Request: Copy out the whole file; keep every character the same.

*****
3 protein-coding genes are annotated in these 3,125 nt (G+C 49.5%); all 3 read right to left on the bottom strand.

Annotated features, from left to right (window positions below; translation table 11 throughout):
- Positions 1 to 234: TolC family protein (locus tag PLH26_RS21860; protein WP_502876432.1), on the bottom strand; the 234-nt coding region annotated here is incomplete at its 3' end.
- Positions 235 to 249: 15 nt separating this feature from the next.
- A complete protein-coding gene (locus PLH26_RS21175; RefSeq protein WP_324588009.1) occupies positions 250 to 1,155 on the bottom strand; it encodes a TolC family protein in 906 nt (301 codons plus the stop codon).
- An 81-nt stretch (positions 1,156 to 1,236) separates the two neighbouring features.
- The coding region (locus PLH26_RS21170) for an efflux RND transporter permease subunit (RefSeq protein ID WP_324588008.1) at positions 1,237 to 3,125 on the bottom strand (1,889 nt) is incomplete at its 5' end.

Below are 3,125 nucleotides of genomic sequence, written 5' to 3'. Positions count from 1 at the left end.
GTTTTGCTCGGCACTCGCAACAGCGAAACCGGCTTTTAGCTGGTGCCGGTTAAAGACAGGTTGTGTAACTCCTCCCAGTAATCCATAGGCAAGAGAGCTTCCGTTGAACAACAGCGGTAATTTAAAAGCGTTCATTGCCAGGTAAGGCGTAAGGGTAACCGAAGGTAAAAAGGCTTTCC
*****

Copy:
3 protein-coding genes are annotated in these 3,125 nt (G+C 49.5%); all 3 read right to left on the bottom strand.

Annotated features, from left to right (window positions below; translation table 11 throughout):
- Positions 1 to 234: TolC family protein (locus tag PLH26_RS21860; protein WP_502876432.1), on the bottom strand; the 234-nt coding region annotated here is incomplete at its 3' end.
- Positions 235 to 249: 15 nt separating this feature from the next.
- A complete protein-coding gene (locus PLH26_RS21175; RefSeq protein WP_324588009.1) occupies positions 250 to 1,155 on the bottom strand; it encodes a TolC family protein in 906 nt (301 codons plus the stop codon).
- An 81-nt stretch (positions 1,156 to 1,236) separates the two neighbouring features.
- The coding region (locus PLH26_RS21170) for an efflux RND transporter permease subunit (RefSeq protein ID WP_324588008.1) at positions 1,237 to 3,125 on the bottom strand (1,889 nt) is incomplete at its 5' end.

Below are 3,125 nucleotides of genomic sequence, written 5' to 3'. Positions count from 1 at the left end.
GTTTTGCTCGGCACTCGCAACAGCGAAACCGGCTTTTAGCTGGTGCCGGTTAAAGACAGGTTGTGTAACTCCTCCCAGTAATCCATAGGCAAGAGAGCTTCCGTTGAACAACAGCGGTAATTTAAAAGCGTTCATTGCCAGGTAAGGCGTAAGGGTAACCGAAGGTAAAAAGGCTTTCC